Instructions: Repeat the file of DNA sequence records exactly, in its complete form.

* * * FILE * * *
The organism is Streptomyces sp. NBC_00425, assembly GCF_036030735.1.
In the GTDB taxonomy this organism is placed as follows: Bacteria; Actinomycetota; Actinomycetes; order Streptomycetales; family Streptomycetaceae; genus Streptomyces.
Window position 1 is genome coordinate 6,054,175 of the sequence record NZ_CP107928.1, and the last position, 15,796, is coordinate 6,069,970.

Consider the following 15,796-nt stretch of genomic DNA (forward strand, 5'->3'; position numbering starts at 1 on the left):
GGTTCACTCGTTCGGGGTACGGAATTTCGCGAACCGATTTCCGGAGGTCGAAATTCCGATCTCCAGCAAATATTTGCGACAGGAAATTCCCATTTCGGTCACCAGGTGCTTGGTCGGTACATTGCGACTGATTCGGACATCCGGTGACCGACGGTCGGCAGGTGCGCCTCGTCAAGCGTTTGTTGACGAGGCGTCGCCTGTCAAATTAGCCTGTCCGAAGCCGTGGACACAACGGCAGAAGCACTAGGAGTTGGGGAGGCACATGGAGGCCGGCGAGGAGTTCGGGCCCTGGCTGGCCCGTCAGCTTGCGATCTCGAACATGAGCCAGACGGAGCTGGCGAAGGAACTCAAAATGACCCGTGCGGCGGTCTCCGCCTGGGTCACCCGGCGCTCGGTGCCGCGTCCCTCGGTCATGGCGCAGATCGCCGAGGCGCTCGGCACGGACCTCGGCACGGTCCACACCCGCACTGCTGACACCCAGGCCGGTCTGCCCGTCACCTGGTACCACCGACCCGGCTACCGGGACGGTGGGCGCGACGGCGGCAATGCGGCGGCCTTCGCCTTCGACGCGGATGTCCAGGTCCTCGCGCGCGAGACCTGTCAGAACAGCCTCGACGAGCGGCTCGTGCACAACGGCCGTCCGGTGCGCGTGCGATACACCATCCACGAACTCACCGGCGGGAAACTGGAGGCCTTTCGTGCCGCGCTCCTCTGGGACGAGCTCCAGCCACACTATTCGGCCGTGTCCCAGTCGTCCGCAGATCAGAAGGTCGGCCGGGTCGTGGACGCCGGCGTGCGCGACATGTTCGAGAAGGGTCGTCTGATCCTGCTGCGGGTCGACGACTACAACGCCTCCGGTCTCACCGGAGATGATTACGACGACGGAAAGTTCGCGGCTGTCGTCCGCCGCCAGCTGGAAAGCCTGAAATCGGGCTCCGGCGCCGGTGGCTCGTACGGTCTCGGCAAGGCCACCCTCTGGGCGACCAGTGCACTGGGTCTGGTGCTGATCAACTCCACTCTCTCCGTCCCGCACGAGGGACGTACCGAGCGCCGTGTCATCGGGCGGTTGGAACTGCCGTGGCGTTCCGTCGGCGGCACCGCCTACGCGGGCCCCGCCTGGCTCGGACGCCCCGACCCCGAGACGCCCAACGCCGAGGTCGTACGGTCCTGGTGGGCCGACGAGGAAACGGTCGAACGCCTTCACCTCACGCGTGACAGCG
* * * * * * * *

The organism is Streptomyces sp. NBC_00425, assembly GCF_036030735.1.
In the GTDB taxonomy this organism is placed as follows: Bacteria; Actinomycetota; Actinomycetes; order Streptomycetales; family Streptomycetaceae; genus Streptomyces.
Window position 1 is genome coordinate 6,054,175 of the sequence record NZ_CP107928.1, and the last position, 15,796, is coordinate 6,069,970.

Consider the following 15,796-nt stretch of genomic DNA (forward strand, 5'->3'; position numbering starts at 1 on the left):
GGTTCACTCGTTCGGGGTACGGAATTTCGCGAACCGATTTCCGGAGGTCGAAATTCCGATCTCCAGCAAATATTTGCGACAGGAAATTCCCATTTCGGTCACCAGGTGCTTGGTCGGTACATTGCGACTGATTCGGACATCCGGTGACCGACGGTCGGCAGGTGCGCCTCGTCAAGCGTTTGTTGACGAGGCGTCGCCTGTCAAATTAGCCTGTCCGAAGCCGTGGACACAACGGCAGAAGCACTAGGAGTTGGGGAGGCACATGGAGGCCGGCGAGGAGTTCGGGCCCTGGCTGGCCCGTCAGCTTGCGATCTCGAACATGAGCCAGACGGAGCTGGCGAAGGAACTCAAAATGACCCGTGCGGCGGTCTCCGCCTGGGTCACCCGGCGCTCGGTGCCGCGTCCCTCGGTCATGGCGCAGATCGCCGAGGCGCTCGGCACGGACCTCGGCACGGTCCACACCCGCACTGCTGACACCCAGGCCGGTCTGCCCGTCACCTGGTACCACCGACCCGGCTACCGGGACGGTGGGCGCGACGGCGGCAATGCGGCGGCCTTCGCCTTCGACGCGGATGTCCAGGTCCTCGCGCGCGAGACCTGTCAGAACAGCCTCGACGAGCGGCTCGTGCACAACGGCCGTCCGGTGCGCGTGCGATACACCATCCACGAACTCACCGGCGGGAAACTGGAGGCCTTTCGTGCCGCGCTCCTCTGGGACGAGCTCCAGCCACACTATTCGGCCGTGTCCCAGTCGTCCGCAGATCAGAAGGTCGGCCGGGTCGTGGACGCCGGCGTGCGCGACATGTTCGAGAAGGGTCGTCTGATCCTGCTGCGGGTCGACGACTACAACGCCTCCGGTCTCACCGGAGATGATTACGACGACGGAAAGTTCGCGGCTGTCGTCCGCCGCCAGCTGGAAAGCCTGAAATCGGGCTCCGGCGCCGGTGGCTCGTACGGTCTCGGCAAGGCCACCCTCTGGGCGACCAGTGCACTGGGTCTGGTGCTGATCAACTCCACTCTCTCCGTCCCGCACGAGGGACGTACCGAGCGCCGTGTCATCGGGCGGTTGGAACTGCCGTGGCGTTCCGTCGGCGGCACCGCCTACGCGGGCCCCGCCTGGCTCGGACGCCCCGACCCCGAGACGCCCAACGCCGAGGTCGTACGGTCCTGGTGGGCCGACGAGGAAACGGTCGAACGCCTTCACCTCACGCGTGACAGCG